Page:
New Books Network

Mark R. Cheathem, “Andrew Jackson, Southerner” (Louisiana State University Press, 2013)
What do most Americans know about Andrew Jackson, apart from that he’s on the $20 bill and that he apparently had great hair? Probably not much. Maybe that he was a two-term president who pioneered the aggressive use of the powers of that office, and that he steadfastly opposed the... Read More
Jeremy Dauber, “The Worlds of Sholem Aleichem” (Schocken, 2013)
The first comprehensive biography of famed Yiddish novelist, story writer and playwright Sholem Aleichem, Jeremy Dauber‘s welcome new book The Worlds of Sholem Aleichem: The Remarkable Life and Afterlife of the Man Who Created Tevye (Schocken, 2013) offers readers an encounter with the great Yiddish author himself. Dauber writes in the rhythm... Read More
Elizabeth Winder, “Pain, Parties, Work: Sylvia Plath in New York, Summer 1953” (Harper, 2013)
It is a struggle sometimes in biography to find new ways to write about subjects about whom many biographies have been written. This is particularly pronounced in the case of iconic figures of the 20th century (think: Marilyn Monroe, Jacqueline Onassis, Elvis Presley, F. Scott Fitzgerald), and an area in... Read More
Steven Usitalo, “The Invention of Mikhail Lomonosov: A Russian National Myth” (Academic Studies Press, 2013)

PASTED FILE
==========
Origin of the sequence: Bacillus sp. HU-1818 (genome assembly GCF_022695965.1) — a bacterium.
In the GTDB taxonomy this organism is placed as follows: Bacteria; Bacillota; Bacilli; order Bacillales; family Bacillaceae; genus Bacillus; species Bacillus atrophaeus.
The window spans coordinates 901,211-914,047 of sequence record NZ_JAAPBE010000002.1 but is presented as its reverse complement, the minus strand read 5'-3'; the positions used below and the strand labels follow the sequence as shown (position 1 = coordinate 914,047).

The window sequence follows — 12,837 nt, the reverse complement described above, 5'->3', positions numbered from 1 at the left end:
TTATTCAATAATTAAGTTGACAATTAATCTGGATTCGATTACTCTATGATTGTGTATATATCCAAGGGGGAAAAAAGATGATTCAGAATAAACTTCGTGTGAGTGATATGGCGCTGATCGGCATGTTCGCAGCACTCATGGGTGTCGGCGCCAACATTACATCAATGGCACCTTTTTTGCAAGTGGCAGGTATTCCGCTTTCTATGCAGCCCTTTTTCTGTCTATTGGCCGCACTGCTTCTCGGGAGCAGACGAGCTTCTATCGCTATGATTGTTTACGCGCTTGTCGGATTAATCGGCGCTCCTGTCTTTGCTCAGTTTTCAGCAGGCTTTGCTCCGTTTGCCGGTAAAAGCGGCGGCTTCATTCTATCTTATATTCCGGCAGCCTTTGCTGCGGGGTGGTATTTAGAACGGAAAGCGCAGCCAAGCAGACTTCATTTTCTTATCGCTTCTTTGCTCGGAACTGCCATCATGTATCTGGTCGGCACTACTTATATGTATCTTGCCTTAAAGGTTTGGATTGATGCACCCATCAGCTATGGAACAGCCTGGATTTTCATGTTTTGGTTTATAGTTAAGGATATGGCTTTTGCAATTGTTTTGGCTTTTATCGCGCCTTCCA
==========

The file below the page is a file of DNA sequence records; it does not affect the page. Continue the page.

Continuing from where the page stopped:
Mikhail Lomonosov is a well known Russian figure. As poet, geographer, and physicist, Lomonosov enjoyed access to the best resources that 18th century Russia had to offer. As a result, his contributions to Russian arts and sciences were immeasurable. The source and shape of his celebrity, however, is as interesting... Read More
Sarah Churchwell, “Careless People: Murder, Mayhem and the Invention of the Great Gatsby” (Virago, 2013)
One phenomenon of movies made of classic novels is that the movie often says a lot more about the time of its making than about the time of the novel. And so Baz Luhrmann’s The Great Gatsby is more a depiction of a 2012 idea of the 1920s than a... Read More
Kees Boterbloem, “Moderniser of Russia: Andrei Vinius, 1641-1716” (Palgrave Macmillan, 2013)
As you can read in any Russian history textbook, a series of seventeenth-century tsars culminating in Peter the Great attempted to “modernize” Russia. This is not false: the Romanovs did initiate a great wave of “Europeanizing” reforms. But it’s not exactly true either in the sense that they–the tsars themselves–didn’t... Read More
Reza Aslan, “Zealot: The Life and Times of Jesus of Nazareth” (Random House, 2013)
Christians in the United States and around the world have varying images of Jesus, from one who turns the other cheek to one who brings the sword. Reza Aslan, in his highly popular and beautifully written new book Zealot: The Life and Times of Jesus of Nazareth (Random House, 2013),... Read More
Charlene M. Boyer Lewis, “Elizabeth Patterson Bonaparte: An American Aristocrat in the Early Republic” (University of Pennsylvania Press, 2012)
What is a celebrity? And how has the definition of celebrity changed over the course of American history? Those questions are central to Charlene M. Boyer Lewis‘s book Elizabeth Patterson Bonaparte: An American Aristocrat in the Early Republic (University of Pennsylvania Press, 2012). Patterson, a beautiful and brilliant young woman from Baltimore, married... Read More